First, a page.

May 9, 2003

It's not very flattering to realise in some circumstances, you need someone more than that person needs you. (I'm talking of the intangibles that a relation between two people brings, not material benefits.) The other person may not ignore you, but definitely does not need your company, your support, your advice to the same extent as you do. So, certainly not one-way traffic, but the amount of traffic in one direction is far greater than in the reverse.

It is one of those things that can hurt the fragile ego because it points to a feeling of unwantedness and does take some amount of objective introspection to realize for the more needy person. Either one can close one's eyes to it and continue as if this wasn't true or in the extreme, say "I don't need that person too!". Or just accept the fact and say fine, though I need the other person more, I won't feel so bad that that person won't seek my thoughts at the same rate. At least this way, the bond stays and flourishes.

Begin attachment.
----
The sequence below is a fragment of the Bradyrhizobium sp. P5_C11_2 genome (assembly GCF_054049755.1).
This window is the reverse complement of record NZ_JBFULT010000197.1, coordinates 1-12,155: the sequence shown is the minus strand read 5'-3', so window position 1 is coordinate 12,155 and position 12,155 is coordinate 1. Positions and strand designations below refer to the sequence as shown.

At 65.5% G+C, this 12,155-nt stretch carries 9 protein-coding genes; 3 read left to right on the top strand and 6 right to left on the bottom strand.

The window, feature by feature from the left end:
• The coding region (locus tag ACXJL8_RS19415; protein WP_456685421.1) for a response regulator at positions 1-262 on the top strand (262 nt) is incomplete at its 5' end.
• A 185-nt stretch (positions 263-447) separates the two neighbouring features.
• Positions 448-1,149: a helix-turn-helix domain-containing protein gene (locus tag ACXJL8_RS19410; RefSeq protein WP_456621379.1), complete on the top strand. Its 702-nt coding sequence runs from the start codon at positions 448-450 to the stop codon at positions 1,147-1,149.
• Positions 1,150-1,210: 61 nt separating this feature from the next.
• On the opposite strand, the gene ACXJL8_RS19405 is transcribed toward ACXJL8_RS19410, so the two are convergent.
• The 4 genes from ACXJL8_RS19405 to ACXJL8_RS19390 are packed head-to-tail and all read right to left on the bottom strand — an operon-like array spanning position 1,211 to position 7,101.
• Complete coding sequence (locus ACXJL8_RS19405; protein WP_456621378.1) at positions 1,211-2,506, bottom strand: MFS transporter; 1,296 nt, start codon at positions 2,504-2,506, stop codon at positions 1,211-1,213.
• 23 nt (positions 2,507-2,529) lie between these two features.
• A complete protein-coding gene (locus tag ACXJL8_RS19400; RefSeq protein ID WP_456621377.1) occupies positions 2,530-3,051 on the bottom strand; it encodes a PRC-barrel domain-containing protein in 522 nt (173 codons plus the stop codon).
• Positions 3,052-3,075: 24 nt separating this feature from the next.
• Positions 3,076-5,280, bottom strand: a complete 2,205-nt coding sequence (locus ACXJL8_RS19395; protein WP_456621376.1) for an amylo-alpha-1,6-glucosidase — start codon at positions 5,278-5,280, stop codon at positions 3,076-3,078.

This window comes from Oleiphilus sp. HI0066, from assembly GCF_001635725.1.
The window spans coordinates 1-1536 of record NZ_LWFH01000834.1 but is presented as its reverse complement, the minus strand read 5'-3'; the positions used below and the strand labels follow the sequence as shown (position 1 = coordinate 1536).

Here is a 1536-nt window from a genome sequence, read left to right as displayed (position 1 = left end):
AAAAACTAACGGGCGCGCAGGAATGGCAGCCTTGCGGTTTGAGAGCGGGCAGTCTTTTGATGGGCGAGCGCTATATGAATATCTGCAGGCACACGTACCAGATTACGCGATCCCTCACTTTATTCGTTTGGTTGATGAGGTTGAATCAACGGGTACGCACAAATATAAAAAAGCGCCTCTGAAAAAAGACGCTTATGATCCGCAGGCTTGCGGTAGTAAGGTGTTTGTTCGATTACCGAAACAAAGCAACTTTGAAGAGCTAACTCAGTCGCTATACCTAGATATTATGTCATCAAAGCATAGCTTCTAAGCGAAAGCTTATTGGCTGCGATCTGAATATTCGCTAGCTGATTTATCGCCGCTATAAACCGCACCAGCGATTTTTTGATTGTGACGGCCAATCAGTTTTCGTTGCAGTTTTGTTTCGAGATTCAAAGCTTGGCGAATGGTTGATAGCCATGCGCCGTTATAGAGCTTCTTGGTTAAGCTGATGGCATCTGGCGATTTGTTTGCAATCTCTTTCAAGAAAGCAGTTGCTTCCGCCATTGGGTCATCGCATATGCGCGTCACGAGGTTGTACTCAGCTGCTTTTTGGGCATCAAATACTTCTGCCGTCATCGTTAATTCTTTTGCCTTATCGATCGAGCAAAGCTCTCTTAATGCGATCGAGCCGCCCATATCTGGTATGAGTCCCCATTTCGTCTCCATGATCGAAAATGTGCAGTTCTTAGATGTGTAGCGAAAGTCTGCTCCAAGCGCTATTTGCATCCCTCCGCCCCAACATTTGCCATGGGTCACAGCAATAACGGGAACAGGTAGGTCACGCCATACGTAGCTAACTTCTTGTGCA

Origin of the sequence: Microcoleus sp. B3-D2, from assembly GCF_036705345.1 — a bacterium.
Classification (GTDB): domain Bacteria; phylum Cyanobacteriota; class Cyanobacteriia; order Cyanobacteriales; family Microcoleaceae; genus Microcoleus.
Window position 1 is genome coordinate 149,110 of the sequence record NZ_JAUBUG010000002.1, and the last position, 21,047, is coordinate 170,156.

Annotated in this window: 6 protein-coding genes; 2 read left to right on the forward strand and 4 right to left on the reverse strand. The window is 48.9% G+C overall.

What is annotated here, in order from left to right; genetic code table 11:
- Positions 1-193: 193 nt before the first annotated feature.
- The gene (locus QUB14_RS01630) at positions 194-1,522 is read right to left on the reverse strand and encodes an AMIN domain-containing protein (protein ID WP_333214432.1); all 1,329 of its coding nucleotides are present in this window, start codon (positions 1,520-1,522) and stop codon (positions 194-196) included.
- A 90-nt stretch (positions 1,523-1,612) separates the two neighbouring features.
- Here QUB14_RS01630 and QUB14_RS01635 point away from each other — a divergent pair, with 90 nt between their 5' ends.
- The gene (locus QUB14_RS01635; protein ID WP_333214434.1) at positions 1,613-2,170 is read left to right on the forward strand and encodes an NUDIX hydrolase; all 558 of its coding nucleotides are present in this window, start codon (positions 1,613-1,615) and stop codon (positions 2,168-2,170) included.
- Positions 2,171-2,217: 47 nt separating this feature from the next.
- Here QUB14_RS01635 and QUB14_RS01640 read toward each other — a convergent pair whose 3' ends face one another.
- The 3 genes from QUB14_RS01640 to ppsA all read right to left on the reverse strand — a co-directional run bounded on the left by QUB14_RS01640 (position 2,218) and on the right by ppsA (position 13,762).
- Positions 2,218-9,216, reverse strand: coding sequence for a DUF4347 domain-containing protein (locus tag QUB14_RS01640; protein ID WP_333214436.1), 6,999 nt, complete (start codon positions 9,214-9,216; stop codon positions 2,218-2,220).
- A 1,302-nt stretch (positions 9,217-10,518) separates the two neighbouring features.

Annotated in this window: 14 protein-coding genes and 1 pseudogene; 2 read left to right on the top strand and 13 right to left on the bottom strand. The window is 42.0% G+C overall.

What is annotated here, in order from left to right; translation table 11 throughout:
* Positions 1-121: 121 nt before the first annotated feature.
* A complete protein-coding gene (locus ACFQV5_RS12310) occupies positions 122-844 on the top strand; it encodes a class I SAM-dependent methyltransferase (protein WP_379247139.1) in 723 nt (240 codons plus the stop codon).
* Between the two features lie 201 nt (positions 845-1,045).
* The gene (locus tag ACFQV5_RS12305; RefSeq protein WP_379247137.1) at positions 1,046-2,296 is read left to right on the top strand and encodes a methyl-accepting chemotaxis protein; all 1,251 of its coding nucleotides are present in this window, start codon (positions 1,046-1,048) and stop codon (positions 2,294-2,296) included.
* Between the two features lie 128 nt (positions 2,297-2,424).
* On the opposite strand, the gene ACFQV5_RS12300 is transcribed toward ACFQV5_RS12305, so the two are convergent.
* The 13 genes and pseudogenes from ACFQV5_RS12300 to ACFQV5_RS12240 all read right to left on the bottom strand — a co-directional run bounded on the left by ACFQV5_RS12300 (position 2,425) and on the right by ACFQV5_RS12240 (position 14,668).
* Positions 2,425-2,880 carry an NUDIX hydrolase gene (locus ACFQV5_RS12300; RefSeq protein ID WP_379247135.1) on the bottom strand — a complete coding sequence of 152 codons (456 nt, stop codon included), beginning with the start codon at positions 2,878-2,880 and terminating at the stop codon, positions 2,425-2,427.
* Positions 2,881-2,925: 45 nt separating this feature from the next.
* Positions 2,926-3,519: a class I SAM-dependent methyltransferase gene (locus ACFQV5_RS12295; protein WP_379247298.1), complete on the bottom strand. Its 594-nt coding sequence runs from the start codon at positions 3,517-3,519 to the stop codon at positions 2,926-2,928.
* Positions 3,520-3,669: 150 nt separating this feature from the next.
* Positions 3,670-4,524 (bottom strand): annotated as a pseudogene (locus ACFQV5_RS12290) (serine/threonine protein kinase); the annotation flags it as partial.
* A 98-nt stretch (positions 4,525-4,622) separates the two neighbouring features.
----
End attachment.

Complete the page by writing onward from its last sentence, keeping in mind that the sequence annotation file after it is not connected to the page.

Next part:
This may point to an inferior quality in the seeker, who needs to fill spaces with the emotional dependence, but we all lack something in us and there is no harm in sincerely seeking to fill the void. But lest we get hurt, we must lower our expectations in hoping for the same emotional satisfaction that we think we are giving the other person when we actively seek that person's time to ourselves. Also, this realisation may help identify other relationships where we may be the so-called anchor for someone else, and perhaps we can help assuage the other person's feeling, for we have now the power of empathy in such situations.

Pretty heavy, no? <insert favourite smiley here>

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